I first read BSG in that odd haitus in the fall of ’07 where I’d forgotten I had a blog, and I’d wiped from the old brain-slate nearly everything except that there was a motorcycle accident at some point. I’d forgotten utterly Jason’s mental cast of characters: the Unborn Twin who undermines all of his decisions, the Maggot who encourages his inner coward, the Hangman who chokes off his words at inopportune moments. I’d remembered that the writing was splendid, but I’d forgotten how splendidly, teenage-boyishly poetic.
So. Jason is just entering his teens in the rural village of Black Swan Green. There’s no real plot arc, unless it’s Jason Gets Older And Figures Some Shit Out. The story, such as it is, is built of episodic threads, all of which sound like TGIF sitcoms on the outline. Jason discovers a wallet that isn’t his and has to decide whether to give it back. Jason is bullied. Jason accidentally smashes his grandfather’s watch which his father deliberately told him not to smash. So trite-sounding, so stunning and organic in actual fact.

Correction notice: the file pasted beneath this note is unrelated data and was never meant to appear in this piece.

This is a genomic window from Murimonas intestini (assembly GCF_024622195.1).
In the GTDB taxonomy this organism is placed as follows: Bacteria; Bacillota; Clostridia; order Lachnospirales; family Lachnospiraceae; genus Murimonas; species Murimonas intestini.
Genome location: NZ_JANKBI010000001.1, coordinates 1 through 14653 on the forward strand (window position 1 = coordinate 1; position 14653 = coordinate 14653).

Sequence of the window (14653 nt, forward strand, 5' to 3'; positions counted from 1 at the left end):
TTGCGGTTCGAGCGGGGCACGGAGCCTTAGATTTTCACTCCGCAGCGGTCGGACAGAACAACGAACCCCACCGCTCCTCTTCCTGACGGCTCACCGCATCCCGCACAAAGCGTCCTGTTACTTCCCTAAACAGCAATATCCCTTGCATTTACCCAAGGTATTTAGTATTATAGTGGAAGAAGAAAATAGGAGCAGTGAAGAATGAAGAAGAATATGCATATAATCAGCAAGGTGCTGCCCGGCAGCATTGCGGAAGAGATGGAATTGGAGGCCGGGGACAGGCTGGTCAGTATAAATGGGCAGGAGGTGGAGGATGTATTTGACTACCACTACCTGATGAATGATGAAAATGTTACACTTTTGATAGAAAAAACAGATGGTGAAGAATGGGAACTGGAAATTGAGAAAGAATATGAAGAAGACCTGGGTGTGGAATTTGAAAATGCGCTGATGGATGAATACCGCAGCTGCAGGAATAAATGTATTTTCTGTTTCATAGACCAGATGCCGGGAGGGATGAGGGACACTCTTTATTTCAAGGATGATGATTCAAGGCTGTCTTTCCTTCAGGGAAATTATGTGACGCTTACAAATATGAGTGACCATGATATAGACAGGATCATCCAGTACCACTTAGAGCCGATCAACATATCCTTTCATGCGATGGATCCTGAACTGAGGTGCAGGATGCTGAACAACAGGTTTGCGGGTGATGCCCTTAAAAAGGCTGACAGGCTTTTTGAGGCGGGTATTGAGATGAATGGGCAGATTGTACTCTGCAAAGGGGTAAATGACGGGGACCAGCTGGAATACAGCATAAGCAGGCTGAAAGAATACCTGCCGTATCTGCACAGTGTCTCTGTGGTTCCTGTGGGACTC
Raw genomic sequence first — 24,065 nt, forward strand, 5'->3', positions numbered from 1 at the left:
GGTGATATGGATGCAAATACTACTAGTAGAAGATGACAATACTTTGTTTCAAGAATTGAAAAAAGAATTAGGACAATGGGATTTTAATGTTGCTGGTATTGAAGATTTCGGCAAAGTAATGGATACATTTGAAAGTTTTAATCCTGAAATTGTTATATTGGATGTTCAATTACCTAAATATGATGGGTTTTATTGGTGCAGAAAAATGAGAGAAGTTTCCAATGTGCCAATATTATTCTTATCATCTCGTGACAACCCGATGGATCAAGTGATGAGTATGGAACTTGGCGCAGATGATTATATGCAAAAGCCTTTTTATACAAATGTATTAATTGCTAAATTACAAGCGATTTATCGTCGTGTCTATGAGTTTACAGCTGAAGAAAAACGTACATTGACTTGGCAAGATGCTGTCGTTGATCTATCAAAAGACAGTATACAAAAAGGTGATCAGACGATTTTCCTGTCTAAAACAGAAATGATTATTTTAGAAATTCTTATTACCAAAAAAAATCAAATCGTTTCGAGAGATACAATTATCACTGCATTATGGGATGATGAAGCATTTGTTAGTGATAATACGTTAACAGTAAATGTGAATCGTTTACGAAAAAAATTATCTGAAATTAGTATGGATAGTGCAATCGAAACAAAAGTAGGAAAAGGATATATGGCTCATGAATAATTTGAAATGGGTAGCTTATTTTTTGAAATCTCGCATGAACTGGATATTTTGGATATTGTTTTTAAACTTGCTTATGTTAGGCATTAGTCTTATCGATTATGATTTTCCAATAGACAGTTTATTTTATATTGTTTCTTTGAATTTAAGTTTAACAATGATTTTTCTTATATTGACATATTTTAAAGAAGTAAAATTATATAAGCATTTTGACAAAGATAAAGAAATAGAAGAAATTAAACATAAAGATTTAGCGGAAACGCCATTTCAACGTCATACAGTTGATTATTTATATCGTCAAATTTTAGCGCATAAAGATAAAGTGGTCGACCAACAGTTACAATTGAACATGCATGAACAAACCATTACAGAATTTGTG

And so cut off earlier than you’d expect. In each story nugget, Mitchell gets you just over the hump of the climax and then abandons you to your own devices while he moves on to something else. Maybe later, kind of as an aside, you find out what happened to Moron Moran after he crashed through Blake’s greenhouse, but not here. I can’t explain why I enjoyed this so much. I think it has to do with that inherent trust an author places in their reader to tie up their own damned threads. It is tantalizing.
I want you all to read this so badly I can’t even stand myself. It is my own personal diamond in the not-smoothish, because people have read it, but NOT ENOUGH PEOPLE! Get on that, other people.
Nine caterpillars, and my long-lost teenage heart.